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Vancouver Auto Chat 2016 VAC Community Head Moderator: Raid3n

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Old 05-20-2010, 05:48 PM   #1
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Need Tips: buying used rims from states

I just saw a good deal on a 04 Acura TSX alloys for 200USD from US online forum. But I have few questions regarding the payments as this is my 1st time buying used item through forums.

1. What is the safest way to make the payment?
2. Any extra tax/ charge for used items to enter Canada?
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Old 05-20-2010, 05:54 PM   #2
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I did this for my rims.

Paypal.
Get him to ship through USPS to Point Roberts.
Pick it up from Point Roberts.
Go through. Pay tax.

Get the seller to type up an agreement with his contact info and stuff saying how much he's selling it to you for. Or a printed version of the sale ad/email with his info.
Unless it's from a company. Then they'll just send you the bill of lading and other forms along with the rims.

When I bought my rims, there were 2 huge boxes, and Fedex charged me $200?
Would've cost ~$100 if I did it myself.
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Old 05-20-2010, 06:05 PM   #3
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Will there be a huge difference if the item shipped to my door (vancouver)? Do I need to pay extra fee for receiving those bulky item?
How much is the tax for those kind of item?




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Originally Posted by SpuGen View Post
I did this for my rims.

Paypal.
Get him to ship through USPS to Point Roberts.
Pick it up from Point Roberts.
Go through. Pay tax.

Get the seller to type up an agreement with his contact info and stuff saying how much he's selling it to you for. Or a printed version of the sale ad/email with his info.
Unless it's from a company. Then they'll just send you the bill of lading and other forms along with the rims.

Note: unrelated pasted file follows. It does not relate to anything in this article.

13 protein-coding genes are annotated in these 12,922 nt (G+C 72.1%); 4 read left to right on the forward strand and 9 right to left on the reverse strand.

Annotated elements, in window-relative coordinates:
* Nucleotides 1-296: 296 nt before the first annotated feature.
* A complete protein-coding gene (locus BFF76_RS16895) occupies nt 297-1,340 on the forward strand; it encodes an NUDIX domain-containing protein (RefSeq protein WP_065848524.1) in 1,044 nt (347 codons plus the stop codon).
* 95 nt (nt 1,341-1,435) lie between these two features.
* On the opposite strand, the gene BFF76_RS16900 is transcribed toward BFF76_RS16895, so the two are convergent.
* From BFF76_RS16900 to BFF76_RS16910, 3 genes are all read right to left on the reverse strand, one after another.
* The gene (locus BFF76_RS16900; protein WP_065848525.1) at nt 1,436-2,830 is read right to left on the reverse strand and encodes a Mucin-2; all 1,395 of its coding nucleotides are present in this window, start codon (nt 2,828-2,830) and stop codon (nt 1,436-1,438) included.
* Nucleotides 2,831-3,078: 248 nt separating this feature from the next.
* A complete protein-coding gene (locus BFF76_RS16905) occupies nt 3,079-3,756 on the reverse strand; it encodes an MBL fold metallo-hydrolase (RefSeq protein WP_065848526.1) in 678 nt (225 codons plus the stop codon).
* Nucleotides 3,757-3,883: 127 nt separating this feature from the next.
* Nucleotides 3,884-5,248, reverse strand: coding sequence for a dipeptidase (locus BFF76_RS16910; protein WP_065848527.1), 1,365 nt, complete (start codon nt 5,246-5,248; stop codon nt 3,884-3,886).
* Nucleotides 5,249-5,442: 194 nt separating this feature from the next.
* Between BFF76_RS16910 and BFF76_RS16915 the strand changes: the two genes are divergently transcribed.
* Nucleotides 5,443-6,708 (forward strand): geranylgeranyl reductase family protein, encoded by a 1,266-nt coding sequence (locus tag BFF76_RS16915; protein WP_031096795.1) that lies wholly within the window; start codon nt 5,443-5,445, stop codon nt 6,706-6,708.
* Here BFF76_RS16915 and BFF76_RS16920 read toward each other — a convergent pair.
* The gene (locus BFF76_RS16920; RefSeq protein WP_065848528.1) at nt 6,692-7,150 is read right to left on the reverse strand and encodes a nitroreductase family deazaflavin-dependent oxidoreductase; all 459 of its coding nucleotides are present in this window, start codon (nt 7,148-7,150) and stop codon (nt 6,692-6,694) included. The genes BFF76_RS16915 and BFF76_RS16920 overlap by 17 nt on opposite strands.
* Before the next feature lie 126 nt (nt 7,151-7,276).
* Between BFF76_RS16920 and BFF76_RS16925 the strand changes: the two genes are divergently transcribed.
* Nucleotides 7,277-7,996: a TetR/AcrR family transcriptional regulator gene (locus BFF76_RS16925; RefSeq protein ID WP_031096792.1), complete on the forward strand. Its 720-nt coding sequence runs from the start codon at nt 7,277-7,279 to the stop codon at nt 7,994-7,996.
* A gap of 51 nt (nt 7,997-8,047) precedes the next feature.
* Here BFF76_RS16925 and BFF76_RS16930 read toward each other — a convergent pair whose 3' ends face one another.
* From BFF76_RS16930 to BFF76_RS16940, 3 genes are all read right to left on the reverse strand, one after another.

When I bought my rims, there were 2 huge boxes, and Fedex charged me $200?
Would've cost ~$100 if I did it myself.
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Old 05-20-2010, 07:34 PM   #4
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I don't remember how much it is for tax. But it's the tax+duty that you regularly pay for when buying stuff from the states.
I think you save a bit if it's made in the USA/Canada/Mexico or something.

You pay Fedex fees+ tax+duty

Assuming you live in Vancouver. It's only a 30 minute drive to Tsawassen, and Point Roberts is on the end of it. 1 hr of driving, maybe 5-10 minutes waiting in line at the border is way cheaper than whatever the fuck Fedex charges.
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Old 05-20-2010, 07:48 PM   #5
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Spugen pretty much summed it up really good. If you're shipping to Point Roberts it doesn't matter what company you use as long as its relatively cheap and tracked you're good to go. If you ship to PR you're going to have to pay duties(for not being made in North America) + taxes (12%) when you cross the border. If you ship it to your house please for the love of god ship it ONLY with USPS. You'll only get nailed on duty + taxes + $5 processing fee. The negative to shipping to your door also is that it could take a few more days if not a week more. This added time is cause of customs clearing the package. This is where you have to compare the cost of paying slightly more for USPS to your door vs. say shipping UPS to PR as the difference can be quite the difference. IF for some reason you ship UPS/FedEx/DHL to your house from the US you'll pay duty + tax + brokerage (ridiculous processing fee) that could be like 40%+ of the item you're buying. All theyre doing is signing papers and clearing your package for customs. When you go thru USPS thats included for the $5 flat.
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Old 05-30-2010, 02:49 AM   #6
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so which address should I put on Point Roberts? I don't have any relatives or friends at down there.
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Old 05-30-2010, 05:34 AM   #7
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http://www.thelettercarrier.com/ win
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Old 05-30-2010, 12:02 PM   #8
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i use http://www.tsbshipping.com/.

i've been using tsb forever and never had a problem. they even send you an email when it arrives in case you cant track your package.
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Old 05-30-2010, 01:33 PM   #9